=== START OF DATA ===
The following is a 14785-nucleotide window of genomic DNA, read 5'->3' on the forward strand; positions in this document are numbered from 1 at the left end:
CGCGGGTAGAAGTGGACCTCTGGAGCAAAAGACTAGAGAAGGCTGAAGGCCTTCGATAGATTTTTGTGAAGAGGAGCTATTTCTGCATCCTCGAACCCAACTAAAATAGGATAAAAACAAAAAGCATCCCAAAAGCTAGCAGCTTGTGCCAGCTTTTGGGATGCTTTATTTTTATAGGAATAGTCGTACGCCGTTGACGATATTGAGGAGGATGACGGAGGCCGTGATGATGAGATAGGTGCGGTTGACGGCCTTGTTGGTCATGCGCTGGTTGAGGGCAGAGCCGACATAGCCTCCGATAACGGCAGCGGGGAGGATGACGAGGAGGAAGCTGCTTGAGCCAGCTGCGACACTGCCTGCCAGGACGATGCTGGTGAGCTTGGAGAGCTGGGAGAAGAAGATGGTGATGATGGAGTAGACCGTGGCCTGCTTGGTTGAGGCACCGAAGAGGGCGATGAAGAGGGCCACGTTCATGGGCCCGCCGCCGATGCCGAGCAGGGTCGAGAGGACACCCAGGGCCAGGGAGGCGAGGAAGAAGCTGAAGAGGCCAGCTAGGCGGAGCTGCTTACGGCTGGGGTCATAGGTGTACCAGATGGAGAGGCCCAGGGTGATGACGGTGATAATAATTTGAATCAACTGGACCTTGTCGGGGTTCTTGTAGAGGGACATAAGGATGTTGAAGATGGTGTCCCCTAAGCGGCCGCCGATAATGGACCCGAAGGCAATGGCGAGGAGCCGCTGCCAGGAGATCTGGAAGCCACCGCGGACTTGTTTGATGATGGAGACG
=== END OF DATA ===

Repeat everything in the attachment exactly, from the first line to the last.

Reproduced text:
The following is a 14785-nucleotide window of genomic DNA, read 5'->3' on the forward strand; positions in this document are numbered from 1 at the left end:
CGCGGGTAGAAGTGGACCTCTGGAGCAAAAGACTAGAGAAGGCTGAAGGCCTTCGATAGATTTTTGTGAAGAGGAGCTATTTCTGCATCCTCGAACCCAACTAAAATAGGATAAAAACAAAAAGCATCCCAAAAGCTAGCAGCTTGTGCCAGCTTTTGGGATGCTTTATTTTTATAGGAATAGTCGTACGCCGTTGACGATATTGAGGAGGATGACGGAGGCCGTGATGATGAGATAGGTGCGGTTGACGGCCTTGTTGGTCATGCGCTGGTTGAGGGCAGAGCCGACATAGCCTCCGATAACGGCAGCGGGGAGGATGACGAGGAGGAAGCTGCTTGAGCCAGCTGCGACACTGCCTGCCAGGACGATGCTGGTGAGCTTGGAGAGCTGGGAGAAGAAGATGGTGATGATGGAGTAGACCGTGGCCTGCTTGGTTGAGGCACCGAAGAGGGCGATGAAGAGGGCCACGTTCATGGGCCCGCCGCCGATGCCGAGCAGGGTCGAGAGGACACCCAGGGCCAGGGAGGCGAGGAAGAAGCTGAAGAGGCCAGCTAGGCGGAGCTGCTTACGGCTGGGGTCATAGGTGTACCAGATGGAGAGGCCCAGGGTGATGACGGTGATAATAATTTGAATCAACTGGACCTTGTCGGGGTTCTTGTAGAGGGACATAAGGATGTTGAAGATGGTGTCCCCTAAGCGGCCGCCGATAATGGACCCGAAGGCAATGGCGAGGAGCCGCTGCCAGGAGATCTGGAAGCCACCGCGGACTTGTTTGATGATGGAGACG